In 1986, nine years old, I started practising karate in Västerås. There was not much to choose from in the martial arts world at that time, so it became karate. I was drawn to the fight itself, the physical and technical as well as the psychology of the fight. The faster and the more technical the better sport it was to me.
Thirteen years in the karate national team
Three / four years after I began practising karate, I won for the first time Sweden’s largest youth competition (Kodomo Cup) in what is called “kumite” (sparring / fighting). A few years later, at the age of 16, I was accepted to the Swedish karate national team after winning my first Swedish Championship in 1992. There after I’ve competed a few loops around the world and represented the Swedish national team for 13 years until 2004. The last competition with the karate national team was either the European Championship in Moscow or one of the Golden Leuge tournaments Dutch Open. In terms of physical shape, I was on top that year.
In addition to competing with the karate national team that year, I won the European Championship for the third time in the style of “Wado-Ryu”. I also won the Swedish Championship again. Bronze at the US Open may also have been the same year or 2005. Don’t remember and the medal is in a packing box in some storage room in the yard :).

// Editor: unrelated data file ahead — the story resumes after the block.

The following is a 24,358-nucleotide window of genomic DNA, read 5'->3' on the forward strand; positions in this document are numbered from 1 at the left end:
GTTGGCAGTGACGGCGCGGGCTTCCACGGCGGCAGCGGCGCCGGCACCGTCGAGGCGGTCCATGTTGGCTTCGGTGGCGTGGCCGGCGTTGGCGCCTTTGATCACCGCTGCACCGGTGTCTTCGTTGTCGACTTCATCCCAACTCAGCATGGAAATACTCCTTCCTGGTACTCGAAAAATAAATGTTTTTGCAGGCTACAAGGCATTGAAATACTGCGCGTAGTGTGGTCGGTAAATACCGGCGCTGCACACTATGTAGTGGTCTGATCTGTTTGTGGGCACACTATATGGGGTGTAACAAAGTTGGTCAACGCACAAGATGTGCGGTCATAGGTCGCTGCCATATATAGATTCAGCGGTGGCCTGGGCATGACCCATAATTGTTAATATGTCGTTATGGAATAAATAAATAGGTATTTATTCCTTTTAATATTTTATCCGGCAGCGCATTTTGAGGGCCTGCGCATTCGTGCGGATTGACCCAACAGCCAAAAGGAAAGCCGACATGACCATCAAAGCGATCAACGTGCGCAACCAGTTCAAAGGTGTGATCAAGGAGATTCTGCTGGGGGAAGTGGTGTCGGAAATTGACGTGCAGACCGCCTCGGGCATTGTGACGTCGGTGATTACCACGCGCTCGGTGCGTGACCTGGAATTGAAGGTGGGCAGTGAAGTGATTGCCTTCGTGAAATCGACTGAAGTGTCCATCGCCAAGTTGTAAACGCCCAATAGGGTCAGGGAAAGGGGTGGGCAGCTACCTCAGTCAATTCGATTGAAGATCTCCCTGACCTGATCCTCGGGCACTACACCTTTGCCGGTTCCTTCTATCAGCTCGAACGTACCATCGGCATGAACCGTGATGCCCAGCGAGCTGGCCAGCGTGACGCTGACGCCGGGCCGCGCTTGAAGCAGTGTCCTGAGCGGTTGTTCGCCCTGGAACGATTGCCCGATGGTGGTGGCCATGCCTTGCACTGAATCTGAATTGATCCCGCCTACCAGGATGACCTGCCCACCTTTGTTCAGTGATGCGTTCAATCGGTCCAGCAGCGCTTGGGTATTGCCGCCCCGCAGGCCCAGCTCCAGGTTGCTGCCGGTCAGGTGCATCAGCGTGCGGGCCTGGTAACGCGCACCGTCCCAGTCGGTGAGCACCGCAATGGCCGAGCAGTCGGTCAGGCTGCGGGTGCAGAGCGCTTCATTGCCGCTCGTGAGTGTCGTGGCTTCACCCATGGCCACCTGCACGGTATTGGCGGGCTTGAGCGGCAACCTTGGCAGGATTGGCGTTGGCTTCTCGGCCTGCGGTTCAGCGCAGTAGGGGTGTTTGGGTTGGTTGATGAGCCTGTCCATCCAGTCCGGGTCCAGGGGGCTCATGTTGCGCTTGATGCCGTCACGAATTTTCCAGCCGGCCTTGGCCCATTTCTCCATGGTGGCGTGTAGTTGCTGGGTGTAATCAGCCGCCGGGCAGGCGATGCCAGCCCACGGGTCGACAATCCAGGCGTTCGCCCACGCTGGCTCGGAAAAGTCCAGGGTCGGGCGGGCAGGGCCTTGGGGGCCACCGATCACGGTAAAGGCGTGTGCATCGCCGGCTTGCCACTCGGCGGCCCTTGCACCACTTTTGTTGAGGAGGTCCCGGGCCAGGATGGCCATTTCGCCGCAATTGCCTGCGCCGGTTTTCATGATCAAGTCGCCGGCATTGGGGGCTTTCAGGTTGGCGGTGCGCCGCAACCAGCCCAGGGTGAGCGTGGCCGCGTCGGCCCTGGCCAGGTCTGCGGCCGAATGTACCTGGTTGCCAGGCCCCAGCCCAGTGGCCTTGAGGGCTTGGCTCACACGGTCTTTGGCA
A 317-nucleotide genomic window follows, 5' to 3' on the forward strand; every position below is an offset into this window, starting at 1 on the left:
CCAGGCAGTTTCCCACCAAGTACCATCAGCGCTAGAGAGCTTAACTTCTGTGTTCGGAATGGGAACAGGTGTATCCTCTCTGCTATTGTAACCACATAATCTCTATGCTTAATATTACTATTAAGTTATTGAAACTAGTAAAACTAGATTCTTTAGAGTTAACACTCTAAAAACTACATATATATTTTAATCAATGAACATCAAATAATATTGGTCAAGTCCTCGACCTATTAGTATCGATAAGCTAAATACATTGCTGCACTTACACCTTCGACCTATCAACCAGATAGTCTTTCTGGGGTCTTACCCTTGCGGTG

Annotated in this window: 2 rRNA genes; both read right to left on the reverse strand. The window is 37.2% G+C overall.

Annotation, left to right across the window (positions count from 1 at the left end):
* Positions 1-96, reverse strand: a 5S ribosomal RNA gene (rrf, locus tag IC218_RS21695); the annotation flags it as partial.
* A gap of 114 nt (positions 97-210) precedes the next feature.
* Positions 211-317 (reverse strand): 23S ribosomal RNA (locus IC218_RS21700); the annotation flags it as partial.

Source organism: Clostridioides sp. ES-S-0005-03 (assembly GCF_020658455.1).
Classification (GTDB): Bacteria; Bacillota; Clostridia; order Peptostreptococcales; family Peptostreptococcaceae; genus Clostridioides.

Everything has its time
After my time in the karate national team until 2004, I gradually reduced the amount of exercise. Even so I did some international competitions before I “completely stopped” competing, at least on a regular routine. I cought two World Championships in the Wado-Ryu style, one in Dallas in 2005 and another in Portugal in 2007. Many years after that, I tested my shape and fighting skills again, at the Swedish Championship 2012, which resulted in a silver. Whether it is my last karate-medal or not I have many years to decide;).